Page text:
Is this another way of filtering the diabetes noise? By tapping into the collaborative work of others. I think we’ll see more of it … perhaps, in the 21st Century, we already do.

New formula suggested for BMI

24 Jan, 13 | by Dr Dean Jenkins

In 1832, whilst trying to define ‘normal’, Adolphe Quetelet, Belgian polymath, defined an index – the Quetelet Index – which later became known as the Body Mass Index (BMI) and is used as an indicator of obesity which has become recognised as an important marker of early mortality. [1] Typical BMI chart

The formula is well known to us though rather cumbersome to calculate. It is weight in kilograms divided by the square of height in metres. We are all familiar with the swathes of colour that map out underweight, normal, overweight and obese. We may very well say to people in our clinics that ‘according to your BMI you seem to be obese!’.

However, there is a problem with the index in that it doesn’t quite catch the nature of obesity and human growth. Those who tend to be below average height score slightly lower on this index than perhaps they should. The opposite is true of people who are taller than average. Clearly we can’t change our height but when certain recommendations [2] have explicit levels of BMI we need to be sure it is representing what we feel it should. The problem is mainly to do with the power that the height is raised to and Quetelet seems to have recognised that too (though he wasn’t so concerned with obesity). Babies seem to require a power of 3 to correctly recognise their growth in all dimensions and children would probably benefit from a figure of 2 since they grow more vertically. Adults fall in between and 2.5 seems to fit better.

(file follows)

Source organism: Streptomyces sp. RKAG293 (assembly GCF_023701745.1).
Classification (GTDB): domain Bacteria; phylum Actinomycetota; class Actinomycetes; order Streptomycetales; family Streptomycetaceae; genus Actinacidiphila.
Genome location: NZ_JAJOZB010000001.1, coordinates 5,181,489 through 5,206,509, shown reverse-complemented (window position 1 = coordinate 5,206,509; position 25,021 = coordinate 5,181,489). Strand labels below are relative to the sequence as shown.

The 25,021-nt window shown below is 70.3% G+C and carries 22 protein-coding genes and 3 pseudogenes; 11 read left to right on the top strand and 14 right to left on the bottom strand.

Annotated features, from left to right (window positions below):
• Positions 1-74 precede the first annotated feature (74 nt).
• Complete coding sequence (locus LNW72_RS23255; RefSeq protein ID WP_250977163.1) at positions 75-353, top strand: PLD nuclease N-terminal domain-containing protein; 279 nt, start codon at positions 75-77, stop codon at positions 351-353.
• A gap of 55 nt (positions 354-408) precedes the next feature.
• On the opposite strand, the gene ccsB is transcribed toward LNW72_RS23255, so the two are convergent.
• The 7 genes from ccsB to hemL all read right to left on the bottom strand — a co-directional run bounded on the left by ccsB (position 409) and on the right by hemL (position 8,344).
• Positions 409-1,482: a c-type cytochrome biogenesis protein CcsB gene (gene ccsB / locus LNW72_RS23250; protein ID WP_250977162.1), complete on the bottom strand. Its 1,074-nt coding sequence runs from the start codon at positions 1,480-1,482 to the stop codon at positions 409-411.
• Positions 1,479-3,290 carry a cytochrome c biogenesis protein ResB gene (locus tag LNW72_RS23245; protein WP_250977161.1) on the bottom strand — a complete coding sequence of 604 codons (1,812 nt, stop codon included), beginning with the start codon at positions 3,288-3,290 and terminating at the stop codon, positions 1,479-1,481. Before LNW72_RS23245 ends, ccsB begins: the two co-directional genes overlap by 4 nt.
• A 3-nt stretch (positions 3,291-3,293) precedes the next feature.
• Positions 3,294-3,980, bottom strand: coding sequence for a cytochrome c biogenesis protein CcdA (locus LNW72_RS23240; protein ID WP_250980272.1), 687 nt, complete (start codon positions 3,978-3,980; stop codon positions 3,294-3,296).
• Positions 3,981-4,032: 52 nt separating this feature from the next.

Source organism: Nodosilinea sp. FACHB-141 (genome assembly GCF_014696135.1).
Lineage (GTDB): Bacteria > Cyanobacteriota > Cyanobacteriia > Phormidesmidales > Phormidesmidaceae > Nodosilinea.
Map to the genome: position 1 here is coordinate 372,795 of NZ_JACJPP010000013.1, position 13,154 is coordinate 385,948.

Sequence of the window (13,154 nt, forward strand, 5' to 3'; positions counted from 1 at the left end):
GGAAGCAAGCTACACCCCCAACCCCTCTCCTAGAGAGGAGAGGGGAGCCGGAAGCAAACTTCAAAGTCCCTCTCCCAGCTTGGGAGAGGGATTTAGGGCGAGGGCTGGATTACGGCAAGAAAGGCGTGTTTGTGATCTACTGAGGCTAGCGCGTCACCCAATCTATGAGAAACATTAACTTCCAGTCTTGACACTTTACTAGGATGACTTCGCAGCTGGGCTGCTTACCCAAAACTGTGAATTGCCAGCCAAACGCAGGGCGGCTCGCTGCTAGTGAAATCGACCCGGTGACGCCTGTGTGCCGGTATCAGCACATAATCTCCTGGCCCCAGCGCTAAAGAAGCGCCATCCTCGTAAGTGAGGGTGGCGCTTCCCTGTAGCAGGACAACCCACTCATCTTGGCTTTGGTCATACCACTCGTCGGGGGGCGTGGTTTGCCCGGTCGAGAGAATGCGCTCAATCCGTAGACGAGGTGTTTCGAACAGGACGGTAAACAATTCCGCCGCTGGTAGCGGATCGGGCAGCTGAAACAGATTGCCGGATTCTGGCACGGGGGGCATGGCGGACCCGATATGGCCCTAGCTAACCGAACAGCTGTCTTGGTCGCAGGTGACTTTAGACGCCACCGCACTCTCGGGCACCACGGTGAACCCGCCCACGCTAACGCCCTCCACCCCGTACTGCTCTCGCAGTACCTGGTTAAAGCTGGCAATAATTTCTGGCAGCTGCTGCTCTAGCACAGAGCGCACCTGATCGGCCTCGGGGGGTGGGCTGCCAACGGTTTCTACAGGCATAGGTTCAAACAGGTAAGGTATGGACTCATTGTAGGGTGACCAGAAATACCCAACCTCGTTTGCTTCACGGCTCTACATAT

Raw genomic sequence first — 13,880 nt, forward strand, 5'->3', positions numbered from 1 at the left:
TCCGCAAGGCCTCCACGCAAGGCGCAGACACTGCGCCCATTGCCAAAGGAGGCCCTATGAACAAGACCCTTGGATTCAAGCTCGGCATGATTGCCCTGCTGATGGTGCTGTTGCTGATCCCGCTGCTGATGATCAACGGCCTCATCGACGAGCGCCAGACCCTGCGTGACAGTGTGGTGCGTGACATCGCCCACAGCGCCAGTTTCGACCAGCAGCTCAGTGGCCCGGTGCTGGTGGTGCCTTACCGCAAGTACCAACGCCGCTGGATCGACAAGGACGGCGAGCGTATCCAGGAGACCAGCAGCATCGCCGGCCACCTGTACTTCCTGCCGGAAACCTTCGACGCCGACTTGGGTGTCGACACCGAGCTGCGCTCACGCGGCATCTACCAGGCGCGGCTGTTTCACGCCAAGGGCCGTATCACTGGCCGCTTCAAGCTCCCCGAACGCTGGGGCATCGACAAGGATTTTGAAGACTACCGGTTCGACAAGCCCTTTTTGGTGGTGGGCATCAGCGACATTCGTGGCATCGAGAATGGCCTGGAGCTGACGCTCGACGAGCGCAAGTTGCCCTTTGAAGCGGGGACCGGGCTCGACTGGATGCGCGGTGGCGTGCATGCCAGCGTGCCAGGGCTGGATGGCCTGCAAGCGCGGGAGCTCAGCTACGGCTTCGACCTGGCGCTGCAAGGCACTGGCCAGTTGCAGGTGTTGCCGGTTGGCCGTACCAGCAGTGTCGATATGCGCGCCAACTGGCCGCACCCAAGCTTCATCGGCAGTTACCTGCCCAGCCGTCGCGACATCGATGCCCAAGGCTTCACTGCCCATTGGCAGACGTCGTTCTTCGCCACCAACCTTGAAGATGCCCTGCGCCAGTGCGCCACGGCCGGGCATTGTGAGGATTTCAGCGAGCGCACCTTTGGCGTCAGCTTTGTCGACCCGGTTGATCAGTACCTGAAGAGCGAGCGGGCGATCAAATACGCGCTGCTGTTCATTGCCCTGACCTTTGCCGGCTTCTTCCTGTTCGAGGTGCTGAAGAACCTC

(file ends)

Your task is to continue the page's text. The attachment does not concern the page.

So, Professor Nick Trefethen of Oxford University, made all these points and has suggested a refined formula following a letter to The Economist where he said:

“millions of short people think they are thinner than they are, and millions of tall people think they are fatter”

His formula is:

BMI = 1.3*weight(kg)/height(m)2.5

In the diabetes literature there is concern over the suitability of BMI in those with short-stature [3] and its usefulness when compared with other measures [4].

So, will you be using the new (slightly more cumbersome) formula in your clinic?


1. Garabed Eknoyan. Adolphe Quetelet (1796–1874)—the average man and indices of obesity.  Nephrol. Dial. Transplant. (2008) 23 (1): 47-51. doi: 10.1093/ndt/gfm517

2. NICE Clinical Guideline 43. Obesity.

3. Lara-Esqueda A, Aguilar-Salinas CA, Velazquez-Monroy O, Gómez-Pérez FJ, Rosas-Peralta M, Mehta R, Tapia-Conyer R. The body mass index is a less-sensitive tool for detecting cases with obesity-associated co-morbidities in short stature subjects. Int J Obes Relat Metab Disord. 2004 Nov;28(11):1443-50.

4. Lee CM, Huxley RR, Wildman RP, Woodward M. Indices of abdominal obesity are better discriminators of cardiovascular risk factors than BMI: a meta-analysis. J Clin Epidemiol. 2008 Jul;61(7):646-53. doi: 10.1016/j.jclinepi.2007.08.012.